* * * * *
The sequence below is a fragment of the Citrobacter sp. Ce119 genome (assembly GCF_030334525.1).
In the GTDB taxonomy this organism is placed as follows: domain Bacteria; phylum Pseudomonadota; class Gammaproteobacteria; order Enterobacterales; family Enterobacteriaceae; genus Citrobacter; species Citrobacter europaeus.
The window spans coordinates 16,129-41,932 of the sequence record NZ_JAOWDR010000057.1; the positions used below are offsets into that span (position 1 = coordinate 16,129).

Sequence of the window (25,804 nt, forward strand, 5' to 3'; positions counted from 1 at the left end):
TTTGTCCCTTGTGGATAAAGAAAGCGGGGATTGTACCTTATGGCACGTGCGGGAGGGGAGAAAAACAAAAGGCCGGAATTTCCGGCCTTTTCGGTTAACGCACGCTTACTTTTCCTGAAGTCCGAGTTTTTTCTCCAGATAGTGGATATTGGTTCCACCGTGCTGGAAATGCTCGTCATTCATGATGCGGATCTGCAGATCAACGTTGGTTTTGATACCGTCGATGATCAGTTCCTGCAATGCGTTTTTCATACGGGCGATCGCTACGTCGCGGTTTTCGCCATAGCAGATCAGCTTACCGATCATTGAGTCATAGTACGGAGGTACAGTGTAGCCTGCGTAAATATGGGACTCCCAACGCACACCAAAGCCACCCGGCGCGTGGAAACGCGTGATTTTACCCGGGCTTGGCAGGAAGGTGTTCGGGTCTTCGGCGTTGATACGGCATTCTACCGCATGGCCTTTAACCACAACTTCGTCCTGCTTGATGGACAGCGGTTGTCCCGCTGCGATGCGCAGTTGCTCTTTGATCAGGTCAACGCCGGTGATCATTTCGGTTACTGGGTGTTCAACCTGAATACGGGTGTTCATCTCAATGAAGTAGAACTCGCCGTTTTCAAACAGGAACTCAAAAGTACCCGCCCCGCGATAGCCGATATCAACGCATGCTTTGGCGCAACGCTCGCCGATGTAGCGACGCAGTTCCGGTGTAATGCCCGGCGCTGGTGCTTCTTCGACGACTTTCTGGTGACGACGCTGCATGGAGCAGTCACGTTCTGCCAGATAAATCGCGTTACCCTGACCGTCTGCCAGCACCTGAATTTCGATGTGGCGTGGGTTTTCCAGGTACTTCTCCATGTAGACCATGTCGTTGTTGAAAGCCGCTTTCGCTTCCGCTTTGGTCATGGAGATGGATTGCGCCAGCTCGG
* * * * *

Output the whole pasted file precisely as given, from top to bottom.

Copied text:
The sequence below is a fragment of the Citrobacter sp. Ce119 genome (assembly GCF_030334525.1).
In the GTDB taxonomy this organism is placed as follows: domain Bacteria; phylum Pseudomonadota; class Gammaproteobacteria; order Enterobacterales; family Enterobacteriaceae; genus Citrobacter; species Citrobacter europaeus.
The window spans coordinates 16,129-41,932 of the sequence record NZ_JAOWDR010000057.1; the positions used below are offsets into that span (position 1 = coordinate 16,129).

Sequence of the window (25,804 nt, forward strand, 5' to 3'; positions counted from 1 at the left end):
TTTGTCCCTTGTGGATAAAGAAAGCGGGGATTGTACCTTATGGCACGTGCGGGAGGGGAGAAAAACAAAAGGCCGGAATTTCCGGCCTTTTCGGTTAACGCACGCTTACTTTTCCTGAAGTCCGAGTTTTTTCTCCAGATAGTGGATATTGGTTCCACCGTGCTGGAAATGCTCGTCATTCATGATGCGGATCTGCAGATCAACGTTGGTTTTGATACCGTCGATGATCAGTTCCTGCAATGCGTTTTTCATACGGGCGATCGCTACGTCGCGGTTTTCGCCATAGCAGATCAGCTTACCGATCATTGAGTCATAGTACGGAGGTACAGTGTAGCCTGCGTAAATATGGGACTCCCAACGCACACCAAAGCCACCCGGCGCGTGGAAACGCGTGATTTTACCCGGGCTTGGCAGGAAGGTGTTCGGGTCTTCGGCGTTGATACGGCATTCTACCGCATGGCCTTTAACCACAACTTCGTCCTGCTTGATGGACAGCGGTTGTCCCGCTGCGATGCGCAGTTGCTCTTTGATCAGGTCAACGCCGGTGATCATTTCGGTTACTGGGTGTTCAACCTGAATACGGGTGTTCATCTCAATGAAGTAGAACTCGCCGTTTTCAAACAGGAACTCAAAAGTACCCGCCCCGCGATAGCCGATATCAACGCATGCTTTGGCGCAACGCTCGCCGATGTAGCGACGCAGTTCCGGTGTAATGCCCGGCGCTGGTGCTTCTTCGACGACTTTCTGGTGACGACGCTGCATGGAGCAGTCACGTTCTGCCAGATAAATCGCGTTACCCTGACCGTCTGCCAGCACCTGAATTTCGATGTGGCGTGGGTTTTCCAGGTACTTCTCCATGTAGACCATGTCGTTGTTGAAAGCCGCTTTCGCTTCCGCTTTGGTCATGGAGATGGATTGCGCCAGCTCGG